Here in Pico-Robertson, most of us have, I’m not kidding you, about 125 Thanksgiving-level meals a year. Do the math: Just the two Shabbat meals a week account for 104, and when you throw in all the annual holiday meals — which include, by the way, not one or two but eight elaborate meals for a holiday like Sukkot (four meals in the first two days and four more in the last two days) — well, that’s a lot of Zantac.
This injection of many millions of guest-honoring calories is one reason why people walk very slowly around here during the holidays.
But one observant Jew who never walks slowly is the trim and perky Deborah Rude (pronounced Ruday), one of the culinary rebels of the neighborhood. Rude, a mother of two, bills herself not as a dietician, but as a “livitician” (“Don’t diet, live it!” said the slogan on her business card).
I checked out her office the other day, and, as I pondered the display of flax seed oils, pumpkin seeds and other organic goodies, I couldn’t resist asking her if she remembered a specific moment when she snapped — when she knew that her future would be devoid of starch and protein overload.
It turns out that moment was six years ago, at a Shabbat lunch she was invited to in the Hancock Park area. As she recalls it now, all the food platters on the table had a variation of one color: brown. The overcooked potatoes, the kugel, the cholent, the chicken, even the green beans, she said, were “brownish.”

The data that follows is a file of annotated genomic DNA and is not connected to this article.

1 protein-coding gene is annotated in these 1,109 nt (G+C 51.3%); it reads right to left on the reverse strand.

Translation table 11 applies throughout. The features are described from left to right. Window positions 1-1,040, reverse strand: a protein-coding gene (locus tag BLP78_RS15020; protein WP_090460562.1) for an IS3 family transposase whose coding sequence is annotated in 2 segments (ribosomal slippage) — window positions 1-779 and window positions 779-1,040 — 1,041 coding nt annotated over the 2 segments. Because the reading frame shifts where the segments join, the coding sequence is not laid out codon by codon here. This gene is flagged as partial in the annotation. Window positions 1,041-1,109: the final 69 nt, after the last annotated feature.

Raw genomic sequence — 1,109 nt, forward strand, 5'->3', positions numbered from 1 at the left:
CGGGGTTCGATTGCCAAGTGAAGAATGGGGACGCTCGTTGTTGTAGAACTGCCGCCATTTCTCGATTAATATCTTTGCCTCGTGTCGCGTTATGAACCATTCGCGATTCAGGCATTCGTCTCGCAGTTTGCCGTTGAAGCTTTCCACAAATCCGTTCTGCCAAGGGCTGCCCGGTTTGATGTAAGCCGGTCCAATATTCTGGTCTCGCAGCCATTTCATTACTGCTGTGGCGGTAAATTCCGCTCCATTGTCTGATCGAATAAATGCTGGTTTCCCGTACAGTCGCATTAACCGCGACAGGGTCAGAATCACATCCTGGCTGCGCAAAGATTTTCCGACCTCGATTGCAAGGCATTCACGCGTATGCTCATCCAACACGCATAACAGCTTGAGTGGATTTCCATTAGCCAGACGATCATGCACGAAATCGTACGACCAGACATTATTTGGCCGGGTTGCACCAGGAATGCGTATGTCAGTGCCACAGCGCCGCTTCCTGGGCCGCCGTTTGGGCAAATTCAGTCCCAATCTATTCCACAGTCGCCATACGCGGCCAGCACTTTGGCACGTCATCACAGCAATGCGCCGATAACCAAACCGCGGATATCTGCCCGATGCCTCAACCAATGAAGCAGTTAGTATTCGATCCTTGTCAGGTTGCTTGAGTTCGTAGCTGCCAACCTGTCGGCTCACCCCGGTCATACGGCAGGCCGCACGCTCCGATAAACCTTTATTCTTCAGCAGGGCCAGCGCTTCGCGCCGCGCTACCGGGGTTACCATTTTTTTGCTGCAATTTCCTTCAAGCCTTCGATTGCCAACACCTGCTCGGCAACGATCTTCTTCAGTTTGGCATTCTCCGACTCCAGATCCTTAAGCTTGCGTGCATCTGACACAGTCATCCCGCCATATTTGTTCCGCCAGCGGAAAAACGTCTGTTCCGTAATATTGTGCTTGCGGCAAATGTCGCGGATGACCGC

She promised herself that day that in the future, all her Shabbat meals would have lots of color, freshness and variety — and, most of all, be served in small portions. In fact, when she hosts her Shabbat guests today, she actually serves the portions herself and never leaves any tempting platters on the table.
“The less we eat,” she said, “the more energy we’ll devote to singing and speaking words of Torah.”
That noble sentiment is shared by another health rebel of our neighborhood: Susan Fink, a mother of four and a member of B’nai David-Judea Congregation.
Fink is hip to the dangers of caloric overload under the cover of religious celebration, but her big thing is the spiritual and physical value of exercise. She’s a personal trainer whose goal is “to promote a healthy lifestyle for mind, body and spirit.”
Many of her clients, she said, are fellow observant Jews who see exercise as a way to enable their continued indulgence of those neverending festive meals.
Fink tries to set them straight — “two bites of kreplach can be the equivalent of 30 minutes on the treadmill,” she warns them — but it’s not easy.